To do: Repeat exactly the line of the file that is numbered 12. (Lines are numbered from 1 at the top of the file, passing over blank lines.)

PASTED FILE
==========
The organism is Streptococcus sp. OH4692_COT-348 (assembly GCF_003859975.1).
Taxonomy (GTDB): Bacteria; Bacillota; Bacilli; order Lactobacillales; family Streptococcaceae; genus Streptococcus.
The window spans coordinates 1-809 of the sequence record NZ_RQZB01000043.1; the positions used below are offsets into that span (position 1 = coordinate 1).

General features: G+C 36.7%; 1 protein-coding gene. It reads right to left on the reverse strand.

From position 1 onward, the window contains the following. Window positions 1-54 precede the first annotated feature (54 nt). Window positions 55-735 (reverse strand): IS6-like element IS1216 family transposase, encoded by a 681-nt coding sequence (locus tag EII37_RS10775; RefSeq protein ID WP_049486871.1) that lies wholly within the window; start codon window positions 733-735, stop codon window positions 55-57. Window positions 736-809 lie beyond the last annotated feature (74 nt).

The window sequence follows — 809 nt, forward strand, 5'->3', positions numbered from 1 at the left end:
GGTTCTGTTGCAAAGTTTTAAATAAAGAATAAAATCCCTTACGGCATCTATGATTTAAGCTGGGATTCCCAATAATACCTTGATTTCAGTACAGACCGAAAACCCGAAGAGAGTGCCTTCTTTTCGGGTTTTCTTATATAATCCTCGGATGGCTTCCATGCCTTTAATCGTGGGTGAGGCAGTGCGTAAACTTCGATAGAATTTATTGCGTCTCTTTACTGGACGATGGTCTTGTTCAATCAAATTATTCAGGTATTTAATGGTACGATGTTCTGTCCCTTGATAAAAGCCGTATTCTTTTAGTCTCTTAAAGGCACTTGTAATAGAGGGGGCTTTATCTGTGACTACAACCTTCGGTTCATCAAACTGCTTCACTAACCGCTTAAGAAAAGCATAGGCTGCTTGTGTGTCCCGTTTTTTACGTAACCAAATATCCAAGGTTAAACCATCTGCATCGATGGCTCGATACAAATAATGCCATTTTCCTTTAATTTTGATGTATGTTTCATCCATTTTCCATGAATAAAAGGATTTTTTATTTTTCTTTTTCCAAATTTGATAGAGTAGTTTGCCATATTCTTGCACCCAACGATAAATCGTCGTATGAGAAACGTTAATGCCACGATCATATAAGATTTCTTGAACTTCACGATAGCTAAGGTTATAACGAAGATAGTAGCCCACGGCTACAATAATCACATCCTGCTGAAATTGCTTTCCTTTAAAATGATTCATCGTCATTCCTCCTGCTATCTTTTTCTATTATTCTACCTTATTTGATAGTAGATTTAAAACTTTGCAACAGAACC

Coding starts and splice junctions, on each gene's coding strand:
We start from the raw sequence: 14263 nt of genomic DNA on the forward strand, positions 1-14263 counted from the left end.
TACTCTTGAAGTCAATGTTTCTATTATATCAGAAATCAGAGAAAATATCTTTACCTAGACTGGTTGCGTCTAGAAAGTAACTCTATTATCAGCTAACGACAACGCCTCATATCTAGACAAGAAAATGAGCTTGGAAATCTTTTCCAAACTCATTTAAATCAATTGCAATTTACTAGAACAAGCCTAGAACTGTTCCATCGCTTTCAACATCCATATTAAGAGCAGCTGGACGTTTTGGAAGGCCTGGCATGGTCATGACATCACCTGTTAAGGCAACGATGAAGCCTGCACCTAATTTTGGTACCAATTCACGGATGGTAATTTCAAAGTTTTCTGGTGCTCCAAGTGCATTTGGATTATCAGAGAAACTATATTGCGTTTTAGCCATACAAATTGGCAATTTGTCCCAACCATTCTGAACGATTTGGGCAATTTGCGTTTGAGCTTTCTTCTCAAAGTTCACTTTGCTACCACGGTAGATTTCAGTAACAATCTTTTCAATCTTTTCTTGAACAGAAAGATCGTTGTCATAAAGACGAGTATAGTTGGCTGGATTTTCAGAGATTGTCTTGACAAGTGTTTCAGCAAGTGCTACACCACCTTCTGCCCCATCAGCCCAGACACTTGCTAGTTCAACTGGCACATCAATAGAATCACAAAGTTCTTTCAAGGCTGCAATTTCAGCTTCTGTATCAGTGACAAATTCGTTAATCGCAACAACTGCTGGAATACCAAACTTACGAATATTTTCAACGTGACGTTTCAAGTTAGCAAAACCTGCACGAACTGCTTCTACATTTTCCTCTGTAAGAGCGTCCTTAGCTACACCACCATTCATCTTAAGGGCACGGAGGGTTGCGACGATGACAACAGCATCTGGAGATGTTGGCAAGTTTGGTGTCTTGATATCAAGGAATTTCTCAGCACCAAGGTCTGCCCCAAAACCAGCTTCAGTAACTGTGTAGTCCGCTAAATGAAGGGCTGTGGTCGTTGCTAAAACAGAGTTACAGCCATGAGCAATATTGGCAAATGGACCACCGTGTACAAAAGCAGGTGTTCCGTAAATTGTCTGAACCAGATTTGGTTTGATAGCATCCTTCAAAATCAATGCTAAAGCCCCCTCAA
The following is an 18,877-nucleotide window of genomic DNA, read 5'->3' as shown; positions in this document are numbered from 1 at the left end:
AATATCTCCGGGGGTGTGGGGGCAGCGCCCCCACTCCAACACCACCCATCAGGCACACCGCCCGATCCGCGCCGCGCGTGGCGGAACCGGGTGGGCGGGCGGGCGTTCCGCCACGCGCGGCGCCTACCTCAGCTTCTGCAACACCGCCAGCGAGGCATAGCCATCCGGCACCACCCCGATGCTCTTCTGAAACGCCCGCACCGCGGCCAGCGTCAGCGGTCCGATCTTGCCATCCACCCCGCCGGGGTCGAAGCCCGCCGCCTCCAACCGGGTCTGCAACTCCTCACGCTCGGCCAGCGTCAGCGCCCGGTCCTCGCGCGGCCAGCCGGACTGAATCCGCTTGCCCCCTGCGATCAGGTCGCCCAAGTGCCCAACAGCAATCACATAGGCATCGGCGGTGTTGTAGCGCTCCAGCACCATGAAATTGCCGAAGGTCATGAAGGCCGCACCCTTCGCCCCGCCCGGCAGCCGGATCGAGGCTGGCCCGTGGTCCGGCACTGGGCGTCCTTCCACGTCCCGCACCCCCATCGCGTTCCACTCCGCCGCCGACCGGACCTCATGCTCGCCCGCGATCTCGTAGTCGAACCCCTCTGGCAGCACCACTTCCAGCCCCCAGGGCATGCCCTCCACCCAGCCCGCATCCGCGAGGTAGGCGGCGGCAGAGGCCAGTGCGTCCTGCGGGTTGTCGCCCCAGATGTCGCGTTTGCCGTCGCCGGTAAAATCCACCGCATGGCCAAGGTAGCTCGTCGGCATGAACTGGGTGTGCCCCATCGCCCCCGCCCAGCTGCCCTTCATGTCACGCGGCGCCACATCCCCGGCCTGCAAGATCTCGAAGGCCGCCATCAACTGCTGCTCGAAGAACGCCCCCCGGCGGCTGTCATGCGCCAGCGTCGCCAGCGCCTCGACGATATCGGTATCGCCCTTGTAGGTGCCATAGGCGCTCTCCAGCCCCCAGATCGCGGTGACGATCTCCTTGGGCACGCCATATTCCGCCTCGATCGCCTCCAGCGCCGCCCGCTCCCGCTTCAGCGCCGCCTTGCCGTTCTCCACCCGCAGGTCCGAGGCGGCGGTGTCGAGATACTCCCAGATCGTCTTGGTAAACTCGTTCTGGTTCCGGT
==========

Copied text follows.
AATATCTCCGGGGGTGTGGGGGCAGCGCCCCCACTCCAACACCACCCATCAGGCACACCGCCCGATCCGCGCCGCGCGTGGCGGAACCGGGTGGGCGGGCGGGCGTTCCGCCACGCGCGGCGCCTACCTCAGCTTCTGCAACACCGCCAGCGAGGCATAGCCATCCGGCACCACCCCGATGCTCTTCTGAAACGCCCGCACCGCGGCCAGCGTCAGCGGTCCGATCTTGCCATCCACCCCGCCGGGGTCGAAGCCCGCCGCCTCCAACCGGGTCTGCAACTCCTCACGCTCGGCCAGCGTCAGCGCCCGGTCCTCGCGCGGCCAGCCGGACTGAATCCGCTTGCCCCCTGCGATCAGGTCGCCCAAGTGCCCAACAGCAATCACATAGGCATCGGCGGTGTTGTAGCGCTCCAGCACCATGAAATTGCCGAAGGTCATGAAGGCCGCACCCTTCGCCCCGCCCGGCAGCCGGATCGAGGCTGGCCCGTGGTCCGGCACTGGGCGTCCTTCCACGTCCCGCACCCCCATCGCGTTCCACTCCGCCGCCGACCGGACCTCATGCTCGCCCGCGATCTCGTAGTCGAACCCCTCTGGCAGCACCACTTCCAGCCCCCAGGGCATGCCCTCCACCCAGCCCGCATCCGCGAGGTAGGCGGCGGCAGAGGCCAGTGCGTCCTGCGGGTTGTCGCCCCAGATGTCGCGTTTGCCGTCGCCGGTAAAATCCACCGCATGGCCAAGGTAGCTCGTCGGCATGAACTGGGTGTGCCCCATCGCCCCCGCCCAGCTGCCCTTCATGTCACGCGGCGCCACATCCCCGGCCTGCAAGATCTCGAAGGCCGCCATCAACTGCTGCTCGAAGAACGCCCCCCGGCGGCTGTCATGCGCCAGCGTCGCCAGCGCCTCGACGATATCGGTATCGCCCTTGTAGGTGCCATAGGCGCTCTCCAGCCCCCAGATCGCGGTGACGATCTCCTTGGGCACGCCATATTCCGCCTCGATCGCCTCCAGCGCCGCCCGCTCCCGCTTCAGCGCCGCCTTGCCGTTCTCCACCCGCAGGTCCGAGGCGGCGGTGTCGAGATACTCCCAGATCGTCTTGGTAAACTCGTTCTGGTTCCGGT